Even the most challenging tasks may be carried out quickly and constantly with the new Acer Aspire 7 A717-72G 700J. With its Intel processor and NVIDIA GeForce GTX 1060 graphics, this robust computer again gives you the capability to complete even the most demanding tasks.
It offers a magnificent 17.3-inch Full HD IPS screen that brilliantly reflects light, excellent performance you can count on.
In addition, the most modern WiFi connections, are all packaged inside a slim, portable design that’s easy to fit in a bag and bring to class.
You can take care of your social media accounts, rapidly browse the web, and catch up on your assignments using this laptop.
Acer Aspire 7 a717-72g Laptop Review
|Series||Aspire 7 a717|
|Hard Disk Size||256GB|
|CPU||Intel Core i7 8750H|
|Graphics||NVIDIA GeForce GTX 1060|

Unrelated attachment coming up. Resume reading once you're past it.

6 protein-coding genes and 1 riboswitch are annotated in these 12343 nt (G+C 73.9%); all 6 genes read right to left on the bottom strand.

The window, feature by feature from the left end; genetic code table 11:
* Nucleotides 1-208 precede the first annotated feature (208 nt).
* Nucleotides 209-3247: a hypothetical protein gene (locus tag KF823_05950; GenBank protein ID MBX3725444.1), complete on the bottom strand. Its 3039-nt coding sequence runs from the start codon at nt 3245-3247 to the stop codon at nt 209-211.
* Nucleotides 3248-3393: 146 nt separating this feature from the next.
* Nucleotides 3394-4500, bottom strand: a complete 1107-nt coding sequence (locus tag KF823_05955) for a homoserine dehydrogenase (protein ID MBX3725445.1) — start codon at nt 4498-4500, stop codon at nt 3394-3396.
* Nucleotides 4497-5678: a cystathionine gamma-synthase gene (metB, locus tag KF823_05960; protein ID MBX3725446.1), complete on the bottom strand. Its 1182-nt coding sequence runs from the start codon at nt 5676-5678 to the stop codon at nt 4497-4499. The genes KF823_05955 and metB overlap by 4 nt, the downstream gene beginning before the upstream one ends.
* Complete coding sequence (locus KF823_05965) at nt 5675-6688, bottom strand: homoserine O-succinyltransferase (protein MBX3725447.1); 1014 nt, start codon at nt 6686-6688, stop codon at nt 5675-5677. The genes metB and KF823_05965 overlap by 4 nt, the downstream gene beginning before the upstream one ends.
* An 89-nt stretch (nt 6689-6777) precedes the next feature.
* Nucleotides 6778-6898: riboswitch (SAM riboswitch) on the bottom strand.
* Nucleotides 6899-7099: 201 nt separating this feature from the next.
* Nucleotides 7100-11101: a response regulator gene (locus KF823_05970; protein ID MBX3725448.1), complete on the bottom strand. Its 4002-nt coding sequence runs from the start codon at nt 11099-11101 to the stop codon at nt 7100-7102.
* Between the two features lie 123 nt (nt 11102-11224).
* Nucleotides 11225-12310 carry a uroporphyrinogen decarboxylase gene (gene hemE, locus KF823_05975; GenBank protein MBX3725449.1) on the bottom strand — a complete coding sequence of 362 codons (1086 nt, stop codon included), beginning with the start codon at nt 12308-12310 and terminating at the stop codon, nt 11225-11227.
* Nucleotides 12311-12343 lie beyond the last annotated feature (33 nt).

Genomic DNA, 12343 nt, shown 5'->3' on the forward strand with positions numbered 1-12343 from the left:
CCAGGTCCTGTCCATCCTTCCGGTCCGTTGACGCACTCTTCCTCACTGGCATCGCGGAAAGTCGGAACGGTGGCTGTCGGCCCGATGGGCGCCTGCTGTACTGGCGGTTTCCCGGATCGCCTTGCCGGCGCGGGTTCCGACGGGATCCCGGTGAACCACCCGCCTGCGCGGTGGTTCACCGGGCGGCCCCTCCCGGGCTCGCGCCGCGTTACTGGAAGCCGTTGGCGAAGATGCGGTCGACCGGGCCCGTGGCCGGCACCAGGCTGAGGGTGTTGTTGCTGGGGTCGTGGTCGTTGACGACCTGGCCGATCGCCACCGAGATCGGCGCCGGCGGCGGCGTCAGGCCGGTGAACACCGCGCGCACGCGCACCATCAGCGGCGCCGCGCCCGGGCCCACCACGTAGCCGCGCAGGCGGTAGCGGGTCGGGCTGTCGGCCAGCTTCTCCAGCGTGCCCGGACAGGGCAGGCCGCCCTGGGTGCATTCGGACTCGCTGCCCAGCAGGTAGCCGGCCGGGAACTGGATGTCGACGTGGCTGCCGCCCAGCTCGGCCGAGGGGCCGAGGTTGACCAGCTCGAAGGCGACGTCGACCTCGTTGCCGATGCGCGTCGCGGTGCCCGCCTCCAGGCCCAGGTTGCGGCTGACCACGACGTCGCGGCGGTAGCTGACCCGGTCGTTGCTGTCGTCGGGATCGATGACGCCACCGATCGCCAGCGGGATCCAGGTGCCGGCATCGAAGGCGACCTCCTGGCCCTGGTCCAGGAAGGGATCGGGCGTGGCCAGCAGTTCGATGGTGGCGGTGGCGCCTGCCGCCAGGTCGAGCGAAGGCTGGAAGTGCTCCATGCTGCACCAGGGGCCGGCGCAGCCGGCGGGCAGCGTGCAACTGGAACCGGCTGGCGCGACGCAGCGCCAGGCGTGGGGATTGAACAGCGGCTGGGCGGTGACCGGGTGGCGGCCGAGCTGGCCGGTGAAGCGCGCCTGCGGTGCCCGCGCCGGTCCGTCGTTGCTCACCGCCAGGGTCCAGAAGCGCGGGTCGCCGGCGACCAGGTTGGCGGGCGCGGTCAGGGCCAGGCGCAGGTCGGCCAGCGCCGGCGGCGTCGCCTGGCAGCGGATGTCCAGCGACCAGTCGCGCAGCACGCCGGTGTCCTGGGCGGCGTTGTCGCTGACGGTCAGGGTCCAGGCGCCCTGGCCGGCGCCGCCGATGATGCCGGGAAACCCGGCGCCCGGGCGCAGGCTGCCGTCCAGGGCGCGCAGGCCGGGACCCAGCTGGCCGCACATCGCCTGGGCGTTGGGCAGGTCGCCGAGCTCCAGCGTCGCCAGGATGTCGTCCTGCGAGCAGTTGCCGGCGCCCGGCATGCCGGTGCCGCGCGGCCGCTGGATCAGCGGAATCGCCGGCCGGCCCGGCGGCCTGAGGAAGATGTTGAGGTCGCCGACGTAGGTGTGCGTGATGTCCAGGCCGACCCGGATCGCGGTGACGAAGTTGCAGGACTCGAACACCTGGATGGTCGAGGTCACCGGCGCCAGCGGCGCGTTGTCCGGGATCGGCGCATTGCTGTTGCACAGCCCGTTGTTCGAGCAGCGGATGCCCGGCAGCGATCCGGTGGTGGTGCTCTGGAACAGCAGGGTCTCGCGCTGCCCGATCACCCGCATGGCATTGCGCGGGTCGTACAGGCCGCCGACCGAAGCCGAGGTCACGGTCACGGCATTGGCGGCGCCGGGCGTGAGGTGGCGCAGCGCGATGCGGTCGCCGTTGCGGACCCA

|Operating System||Windows 10 Home|
It was immediately apparent that Acer had not used any resources to make the notebook smaller.
The enormous Aspire 7 A717-72G is primarily black and has extremely huge bezels around its display.
The top cover of the base unit and the lid have brushed metal surfaces that feel cold and are highly fingerprint-prone.
It was for us to remove the fingerprints from the surface. Plastic non-slip is used for the case’s remaining portions.
Accents include the eye-catching silver Aspire-series hinge, the silver Acer logo on the lid, and decorative strips around the touchpad and base.
The base is extraordinarily strong and inflexible; under great pressure, it barely slightly flexed but otherwise remained completely silent.
The heavy, pressure-proof lid is incredibly robust as well and scarcely moves in response to torsional stresses.
The hinge is very tightly sealed. In fact, when opened, it elevates the entire base. The good news is that there is hardly any teetering.
The Acer engineers haven’t gotten their priorities straight since the beast is mostly motionless.
Overall construction quality is excellent; gaps are small and highly consistent, and the projecting edges surrounding the hinge appear to be design features rather than defects.
Overall, the case is sturdy and robust without any additional bling, but it is hardly attractive.